Jenny Stewart is a tough Broadway musical star who doesn't take criticism from anyone. Yet there is one individual, Tye Graham, a blind pianist who may be able to break through her tough ... See full summary »
Millicent Wetherby is a middle-aged woman whose life is devoid of love and affection. Millicent's solitary existence changes when she encounters Burt Hansen a charismatic younger man. As ... See full summary »
Mary, a writer working on a novel about a love triangle, is attracted to her publisher. Her suitor Jimmy is determined to break them up; he introduces Mary to the publisher's wife without ... See full summary »
Susan Trexel is a wealthy socialite, who while vacationing in Europe undergoes a religious transformation. On her return to America, Susan takes on the task of spreading her new found ... See full summary »
Monica Rivers is the owner and ringmaster of a traveling circus, and she'll stop at nothing to draw bigger audiences. When a series of mysterious murders begins to occur and some of her ... See full summary »
Jenny Stewart is a tough Broadway musical star who doesn't take criticism from anyone. Yet there is one individual, Tye Graham, a blind pianist who may be able to break through her tough exterior. Written by
Joan Crawford was given complete freedom, without guidance or supervision, to develop her own make-up, hair and costumes for the film. See more »
In an old newspaper review, Ty rhapsodizes about Jenny's performance of the song "Tenderly" which he saw her perform on the night before he was shipped off to WWII (and subsequently blinded). In reality, that tune was not written until 1946, a year after war was over. See more »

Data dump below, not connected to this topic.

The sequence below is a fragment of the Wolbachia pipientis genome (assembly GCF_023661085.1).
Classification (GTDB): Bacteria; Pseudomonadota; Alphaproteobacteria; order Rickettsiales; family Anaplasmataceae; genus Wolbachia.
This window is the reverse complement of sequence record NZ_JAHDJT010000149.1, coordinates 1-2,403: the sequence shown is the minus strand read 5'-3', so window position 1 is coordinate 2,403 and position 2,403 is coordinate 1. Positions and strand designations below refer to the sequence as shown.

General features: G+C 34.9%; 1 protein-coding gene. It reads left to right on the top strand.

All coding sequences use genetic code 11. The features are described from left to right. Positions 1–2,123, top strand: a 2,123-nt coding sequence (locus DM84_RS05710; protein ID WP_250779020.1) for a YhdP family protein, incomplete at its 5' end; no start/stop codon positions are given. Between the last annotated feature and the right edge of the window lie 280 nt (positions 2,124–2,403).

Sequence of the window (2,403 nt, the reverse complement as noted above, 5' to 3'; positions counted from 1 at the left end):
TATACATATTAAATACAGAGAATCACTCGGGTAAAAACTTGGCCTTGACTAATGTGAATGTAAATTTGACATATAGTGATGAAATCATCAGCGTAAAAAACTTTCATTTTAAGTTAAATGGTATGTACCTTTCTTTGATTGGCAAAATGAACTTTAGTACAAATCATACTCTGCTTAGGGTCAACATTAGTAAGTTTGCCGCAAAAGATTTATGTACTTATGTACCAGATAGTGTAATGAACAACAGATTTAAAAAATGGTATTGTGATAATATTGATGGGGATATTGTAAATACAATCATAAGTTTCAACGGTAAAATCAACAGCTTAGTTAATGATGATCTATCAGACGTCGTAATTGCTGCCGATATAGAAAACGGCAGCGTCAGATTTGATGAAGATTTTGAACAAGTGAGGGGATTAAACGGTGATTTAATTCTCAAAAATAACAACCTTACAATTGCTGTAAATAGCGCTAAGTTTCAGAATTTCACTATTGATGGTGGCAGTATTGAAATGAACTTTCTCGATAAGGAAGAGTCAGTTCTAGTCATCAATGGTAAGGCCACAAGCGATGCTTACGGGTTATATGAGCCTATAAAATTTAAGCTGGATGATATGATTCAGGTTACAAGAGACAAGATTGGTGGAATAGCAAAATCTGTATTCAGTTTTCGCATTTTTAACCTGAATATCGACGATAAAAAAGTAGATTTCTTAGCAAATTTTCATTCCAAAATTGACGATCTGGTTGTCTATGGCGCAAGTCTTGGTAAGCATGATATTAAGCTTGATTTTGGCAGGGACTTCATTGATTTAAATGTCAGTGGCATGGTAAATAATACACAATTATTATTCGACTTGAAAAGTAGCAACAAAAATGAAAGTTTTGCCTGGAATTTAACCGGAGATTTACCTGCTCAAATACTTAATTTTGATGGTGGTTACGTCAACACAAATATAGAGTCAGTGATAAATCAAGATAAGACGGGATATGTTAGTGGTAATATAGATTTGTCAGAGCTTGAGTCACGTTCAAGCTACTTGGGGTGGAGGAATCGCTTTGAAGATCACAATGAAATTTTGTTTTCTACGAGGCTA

What makes this tepidly received 1953 romantic melodrama with music watchable in the 21st century is primarily Joan Crawford who, by this time, was at the zenith of her screen acting powers. In the 1950s she played a succession of formidable middle-aged dames who had maintained their good looks despite years of character-building hard knocks. But at the core of all of these creatures was a tender and easily broken heart and the plots of most of Joan's 1950s films explore the way this tender heart is exposed through love.
Second in appeal is the color scheme. It was not unusual for 1950s Hollywood commercial fare to feature brilliant, even garish, colors in order to entice viewers away from the little boxes of black-and-white in their living rooms. Seen through the lens of more than half a century, these schemes look bizarre, even ridiculous, but create their own fascination. This is one of those super-saturated works that can hold the attention just to see which crazy color combination will appear in the next scene.
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